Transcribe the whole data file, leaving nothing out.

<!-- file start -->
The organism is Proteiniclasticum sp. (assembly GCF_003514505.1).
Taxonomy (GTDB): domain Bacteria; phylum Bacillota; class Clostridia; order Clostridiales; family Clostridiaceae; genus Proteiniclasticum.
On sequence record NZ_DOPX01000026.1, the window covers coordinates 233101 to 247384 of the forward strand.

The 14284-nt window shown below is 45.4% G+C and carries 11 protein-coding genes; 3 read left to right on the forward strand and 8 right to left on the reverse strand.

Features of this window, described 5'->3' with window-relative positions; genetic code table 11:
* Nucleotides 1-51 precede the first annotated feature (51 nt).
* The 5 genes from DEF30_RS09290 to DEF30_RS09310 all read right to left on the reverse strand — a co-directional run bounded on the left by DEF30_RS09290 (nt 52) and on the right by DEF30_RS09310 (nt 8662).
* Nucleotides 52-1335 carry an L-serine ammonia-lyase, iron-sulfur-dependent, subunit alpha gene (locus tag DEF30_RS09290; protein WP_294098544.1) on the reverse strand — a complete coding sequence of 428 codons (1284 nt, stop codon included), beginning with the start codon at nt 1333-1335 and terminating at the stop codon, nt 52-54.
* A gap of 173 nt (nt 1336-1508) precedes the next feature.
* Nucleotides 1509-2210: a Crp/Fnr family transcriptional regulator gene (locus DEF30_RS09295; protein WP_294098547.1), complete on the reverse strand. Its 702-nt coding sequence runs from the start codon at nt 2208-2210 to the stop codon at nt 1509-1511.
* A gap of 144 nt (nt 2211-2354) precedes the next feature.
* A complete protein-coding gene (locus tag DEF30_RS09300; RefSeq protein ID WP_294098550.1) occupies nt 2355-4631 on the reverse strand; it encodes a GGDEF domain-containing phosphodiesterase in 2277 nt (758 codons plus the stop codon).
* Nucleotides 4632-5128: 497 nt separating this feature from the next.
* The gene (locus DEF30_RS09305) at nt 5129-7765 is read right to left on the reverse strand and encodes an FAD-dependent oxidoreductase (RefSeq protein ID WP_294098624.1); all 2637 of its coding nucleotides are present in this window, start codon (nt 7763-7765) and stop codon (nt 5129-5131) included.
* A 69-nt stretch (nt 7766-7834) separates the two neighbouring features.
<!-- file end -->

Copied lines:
The organism is Proteiniclasticum sp. (assembly GCF_003514505.1).
Taxonomy (GTDB): domain Bacteria; phylum Bacillota; class Clostridia; order Clostridiales; family Clostridiaceae; genus Proteiniclasticum.
On sequence record NZ_DOPX01000026.1, the window covers coordinates 233101 to 247384 of the forward strand.

The 14284-nt window shown below is 45.4% G+C and carries 11 protein-coding genes; 3 read left to right on the forward strand and 8 right to left on the reverse strand.

Features of this window, described 5'->3' with window-relative positions; genetic code table 11:
* Nucleotides 1-51 precede the first annotated feature (51 nt).
* The 5 genes from DEF30_RS09290 to DEF30_RS09310 all read right to left on the reverse strand — a co-directional run bounded on the left by DEF30_RS09290 (nt 52) and on the right by DEF30_RS09310 (nt 8662).
* Nucleotides 52-1335 carry an L-serine ammonia-lyase, iron-sulfur-dependent, subunit alpha gene (locus tag DEF30_RS09290; protein WP_294098544.1) on the reverse strand — a complete coding sequence of 428 codons (1284 nt, stop codon included), beginning with the start codon at nt 1333-1335 and terminating at the stop codon, nt 52-54.
* A gap of 173 nt (nt 1336-1508) precedes the next feature.
* Nucleotides 1509-2210: a Crp/Fnr family transcriptional regulator gene (locus DEF30_RS09295; protein WP_294098547.1), complete on the reverse strand. Its 702-nt coding sequence runs from the start codon at nt 2208-2210 to the stop codon at nt 1509-1511.
* A gap of 144 nt (nt 2211-2354) precedes the next feature.
* A complete protein-coding gene (locus tag DEF30_RS09300; RefSeq protein ID WP_294098550.1) occupies nt 2355-4631 on the reverse strand; it encodes a GGDEF domain-containing phosphodiesterase in 2277 nt (758 codons plus the stop codon).
* Nucleotides 4632-5128: 497 nt separating this feature from the next.
* The gene (locus DEF30_RS09305) at nt 5129-7765 is read right to left on the reverse strand and encodes an FAD-dependent oxidoreductase (RefSeq protein ID WP_294098624.1); all 2637 of its coding nucleotides are present in this window, start codon (nt 7763-7765) and stop codon (nt 5129-5131) included.
* A 69-nt stretch (nt 7766-7834) separates the two neighbouring features.